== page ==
Orpheus & Eurydice : a lyric sequence

by Gregory Orr

Paper Book, 2001






Port Townsend, Wash. : Copper Canyon Press, c2001.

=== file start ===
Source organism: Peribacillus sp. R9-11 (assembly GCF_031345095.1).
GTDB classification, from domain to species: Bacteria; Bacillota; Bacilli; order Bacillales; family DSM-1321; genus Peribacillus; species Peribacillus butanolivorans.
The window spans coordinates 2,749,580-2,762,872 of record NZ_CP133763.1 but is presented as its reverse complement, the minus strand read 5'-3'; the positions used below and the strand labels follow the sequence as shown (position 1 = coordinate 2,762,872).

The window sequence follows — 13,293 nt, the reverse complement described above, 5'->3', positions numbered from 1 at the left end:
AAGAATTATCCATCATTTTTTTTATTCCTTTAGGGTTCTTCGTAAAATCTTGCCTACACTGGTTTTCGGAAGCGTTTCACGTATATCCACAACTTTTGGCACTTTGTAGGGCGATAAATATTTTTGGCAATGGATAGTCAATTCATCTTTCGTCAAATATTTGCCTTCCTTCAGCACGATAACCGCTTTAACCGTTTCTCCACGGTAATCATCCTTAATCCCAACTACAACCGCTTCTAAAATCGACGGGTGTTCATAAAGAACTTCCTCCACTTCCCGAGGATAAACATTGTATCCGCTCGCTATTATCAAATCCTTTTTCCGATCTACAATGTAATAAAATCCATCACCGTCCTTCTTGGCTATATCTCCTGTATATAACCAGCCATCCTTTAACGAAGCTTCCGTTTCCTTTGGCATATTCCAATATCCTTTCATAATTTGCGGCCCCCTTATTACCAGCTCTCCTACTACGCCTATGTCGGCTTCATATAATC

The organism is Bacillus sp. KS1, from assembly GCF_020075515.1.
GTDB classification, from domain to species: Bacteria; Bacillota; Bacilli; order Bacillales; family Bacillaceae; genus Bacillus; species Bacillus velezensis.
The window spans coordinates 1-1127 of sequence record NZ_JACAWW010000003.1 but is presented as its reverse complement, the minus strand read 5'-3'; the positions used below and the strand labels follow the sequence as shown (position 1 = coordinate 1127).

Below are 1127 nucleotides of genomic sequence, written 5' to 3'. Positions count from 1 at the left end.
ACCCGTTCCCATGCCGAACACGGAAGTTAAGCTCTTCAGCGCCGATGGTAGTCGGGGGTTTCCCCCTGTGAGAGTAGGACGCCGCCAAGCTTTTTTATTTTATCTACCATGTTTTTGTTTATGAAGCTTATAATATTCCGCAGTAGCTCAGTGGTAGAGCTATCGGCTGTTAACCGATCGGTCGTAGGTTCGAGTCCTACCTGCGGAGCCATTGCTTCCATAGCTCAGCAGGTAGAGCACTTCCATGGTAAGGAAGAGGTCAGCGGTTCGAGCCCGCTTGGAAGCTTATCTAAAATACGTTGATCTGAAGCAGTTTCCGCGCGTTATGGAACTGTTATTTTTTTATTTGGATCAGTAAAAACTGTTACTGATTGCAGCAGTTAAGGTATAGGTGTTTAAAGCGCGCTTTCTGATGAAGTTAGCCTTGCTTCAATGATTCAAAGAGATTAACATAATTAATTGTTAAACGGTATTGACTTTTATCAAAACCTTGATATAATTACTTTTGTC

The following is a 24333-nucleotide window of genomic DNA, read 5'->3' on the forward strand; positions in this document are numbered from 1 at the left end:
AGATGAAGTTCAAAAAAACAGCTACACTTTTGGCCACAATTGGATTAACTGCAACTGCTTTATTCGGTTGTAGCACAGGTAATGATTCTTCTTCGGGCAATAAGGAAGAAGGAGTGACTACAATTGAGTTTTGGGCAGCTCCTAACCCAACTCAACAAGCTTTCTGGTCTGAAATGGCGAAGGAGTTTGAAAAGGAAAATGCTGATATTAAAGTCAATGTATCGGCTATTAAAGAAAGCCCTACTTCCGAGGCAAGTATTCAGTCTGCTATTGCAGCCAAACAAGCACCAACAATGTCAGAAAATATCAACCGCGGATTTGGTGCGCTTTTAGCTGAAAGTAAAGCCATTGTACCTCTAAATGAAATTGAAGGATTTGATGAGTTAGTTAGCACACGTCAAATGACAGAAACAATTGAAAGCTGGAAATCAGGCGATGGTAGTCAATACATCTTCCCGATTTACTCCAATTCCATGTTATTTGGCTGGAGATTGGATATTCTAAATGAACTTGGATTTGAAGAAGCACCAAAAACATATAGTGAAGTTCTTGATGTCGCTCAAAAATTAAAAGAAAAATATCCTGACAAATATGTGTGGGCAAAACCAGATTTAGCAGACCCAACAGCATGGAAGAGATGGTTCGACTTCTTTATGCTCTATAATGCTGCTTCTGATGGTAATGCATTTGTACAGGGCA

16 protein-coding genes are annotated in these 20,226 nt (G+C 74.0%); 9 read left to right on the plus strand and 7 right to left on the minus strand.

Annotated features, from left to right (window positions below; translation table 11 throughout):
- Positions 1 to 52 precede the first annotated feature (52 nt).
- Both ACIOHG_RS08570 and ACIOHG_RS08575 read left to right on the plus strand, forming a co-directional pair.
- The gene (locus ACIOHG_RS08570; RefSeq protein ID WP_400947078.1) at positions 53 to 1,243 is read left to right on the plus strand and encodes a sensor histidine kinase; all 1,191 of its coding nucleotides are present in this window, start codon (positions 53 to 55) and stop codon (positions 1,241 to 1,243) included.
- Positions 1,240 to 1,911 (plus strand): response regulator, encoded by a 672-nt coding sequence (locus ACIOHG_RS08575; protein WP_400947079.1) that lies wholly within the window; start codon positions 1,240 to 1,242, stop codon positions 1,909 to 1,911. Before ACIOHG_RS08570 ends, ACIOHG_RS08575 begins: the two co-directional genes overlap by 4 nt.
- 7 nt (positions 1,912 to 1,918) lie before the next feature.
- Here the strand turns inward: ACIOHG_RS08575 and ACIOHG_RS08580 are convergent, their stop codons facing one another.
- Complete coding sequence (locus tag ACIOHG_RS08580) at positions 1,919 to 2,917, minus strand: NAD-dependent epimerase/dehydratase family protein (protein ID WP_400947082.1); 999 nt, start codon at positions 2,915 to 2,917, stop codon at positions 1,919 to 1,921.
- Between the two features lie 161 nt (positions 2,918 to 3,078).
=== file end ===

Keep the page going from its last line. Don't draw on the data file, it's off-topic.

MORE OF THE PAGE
How can I celebrate love/ now that I know what it does? So begins this booklength lyric sequence which reinhabits and modernizes the story of Orpheus, the mythic master of the lyre (and father of lyric poetry) and Eurydice, his lover who died and whom Orpheus tried to rescue from Hades. Gregory Orr uses as his touchstone the assertion that myths attempt to narrate a whole human experience, while at the same time serving a purpose which resists explanation. Through poems of passionate and obsessive erotic love, Orr has dramatized the anguished intersection of infinite longings and finite lives and, in the process, explores the very sources of poetry. When Eurydice saw him huddled in a thick cloak, she should have known he was alive, the way he shivered beneath its useless folds. But what she saw was the usual: a stranger confused in a new world. And when she touched him on the shoulder, it was nothing personal, a kindness he misunderstood. To guide someone through the halls of hell is not the same as love. "A reader unfamiliar with Orr's work may be surprised, at first, by the richness of both action and visual detail that his succinct, spare poems convey. Lyricism can erupt in the midst of desolation."--Boston Globe When Gregory Orr'sBurning the Empty Nest appear,Publisher's Weekly praised it as an "auspicious debut for a gifted newcomer...he already demonstrates a superior control of his medium."Kirkus Review celebrated it as "an almost unbearably powerful first book of poetry" and enthusiastically reviewed his second bookGathering the Bones Together, noting that "Orr's power is the eloquence of understatement." Most recently, hisCity of Salt was a finalist for theLos Angeles Times Book Award. Gregory Orr teaches at the University of Virginia.… (more)


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